What are Bitcoin NFTs Ordinals and how do they work?

Quick Take

  • Past changes in the way Bitcoin works have made it cheaper to post fully on-chain NFTs on the blockchain.
  • Ordinals has set up its own system to take advantage of this and associate satoshis with their own NFTs.

Bitcoin is no stranger to NFTs, but it's not been much of a friend to them either. That could be all changing as a new kind of Bitcoin-based NFTs called Ordinals emerge.

The first blockchain-based NFTs were made in 2014 on Counterparty, a protocol built on Bitcoin. The biggest collections that came out of this were Spells of Genesis in 2015 and Rare Pepes in 2016.

When Counterparty was taking off, it led to a debate over whether this was a good use of the Bitcoin blockchain. “Using full nodes as dumb data storage terminals is simply abusing an all-volunteer network resource,” Jeff Garzik, then a Bitcoin core developer, said at the time

The core issue is the use of what’s called OP_RETURN, a function that can be used to store arbitrary data in the blockchain. Bitcoin had a limit that meant you could effectively only store 40 bytes of data using this function, but in 2016 it was increased to 80 bytes.

The 2017 upgrade Segwit made it 75% cheaper to store data with this function, while the 2021 upgrade Taproot made it around 10% cheaper and easier to store this data in single transactions (as opposed to spreading it among multiple ones), according to Bitcoin core developer Peter Todd.

As a result, anyone can now store as much data as they like with this function as long as they’re willing to pay for it and the total block size remains under 4MB.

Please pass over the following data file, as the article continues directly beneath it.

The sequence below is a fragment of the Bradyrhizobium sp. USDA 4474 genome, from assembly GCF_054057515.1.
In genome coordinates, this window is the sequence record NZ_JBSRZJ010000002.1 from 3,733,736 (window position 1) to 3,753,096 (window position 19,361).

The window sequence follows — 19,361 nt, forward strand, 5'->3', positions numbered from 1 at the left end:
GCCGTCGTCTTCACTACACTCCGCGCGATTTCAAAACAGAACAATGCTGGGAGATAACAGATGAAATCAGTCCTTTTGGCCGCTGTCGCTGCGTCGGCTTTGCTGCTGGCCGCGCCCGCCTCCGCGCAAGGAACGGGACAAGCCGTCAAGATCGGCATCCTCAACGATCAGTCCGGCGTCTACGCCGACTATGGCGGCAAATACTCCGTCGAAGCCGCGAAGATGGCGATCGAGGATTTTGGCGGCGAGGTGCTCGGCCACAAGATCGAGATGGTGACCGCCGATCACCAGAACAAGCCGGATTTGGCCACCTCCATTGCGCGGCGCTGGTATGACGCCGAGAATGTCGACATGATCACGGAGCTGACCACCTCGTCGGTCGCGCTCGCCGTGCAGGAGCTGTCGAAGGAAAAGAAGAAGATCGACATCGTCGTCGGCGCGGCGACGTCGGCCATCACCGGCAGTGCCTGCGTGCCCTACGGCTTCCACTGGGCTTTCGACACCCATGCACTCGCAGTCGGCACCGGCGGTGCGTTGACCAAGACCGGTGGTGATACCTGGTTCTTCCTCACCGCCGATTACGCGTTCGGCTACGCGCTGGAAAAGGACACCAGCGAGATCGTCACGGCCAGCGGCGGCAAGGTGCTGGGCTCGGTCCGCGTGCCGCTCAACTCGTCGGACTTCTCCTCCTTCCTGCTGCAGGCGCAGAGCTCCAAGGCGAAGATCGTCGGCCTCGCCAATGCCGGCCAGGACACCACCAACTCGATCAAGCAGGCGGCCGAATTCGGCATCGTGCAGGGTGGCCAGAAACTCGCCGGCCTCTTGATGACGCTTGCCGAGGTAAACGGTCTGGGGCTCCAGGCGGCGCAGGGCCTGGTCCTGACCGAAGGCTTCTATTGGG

Introducing Ordinals

That's where Ordinals comes in. It’s still basically a bit of a workaround, but it provides a new way to store NFTs on the Bitcoin blockchain now that it's easier and cheaper to store larger amounts of data.

There are two things that stand out when it comes to Ordinals NFTs. First, they are comprised entirely of on-chain data. This means the actual image for the NFT itself is stored on the blockchain, instead of simply linking to some image that’s stored on an external website. This matches only a select few NFTs on Ethereum, as the vast majority link to external sites.

Swedish researcher (and former Arcane Assets CIO) Eric Wall estimates that storing fully on-chain NFTs is now seven times cheaper on Bitcoin than on Ethereum.

Start your day with the most influential events and analysis happening across the digital asset ecosystem.

By signing-up you agree to our Terms of Service and Privacy Policy
By signing-up you agree to our Terms of Service and Privacy Policy

The second standout is that NFTs are connected with individual satoshis. That's different from Ethereum, where NFTs are more natively supported and each one has its own token.

It can get complicated, though. Bitcoins are fungible, meaning each one can be used interchangeably and the only way to separate them is through the complex system of transaction inputs and outputs. Ordinals basically set out to find a way to make fungible Bitcoin non-fungible, and to do that, it decided on a shared logic with the proje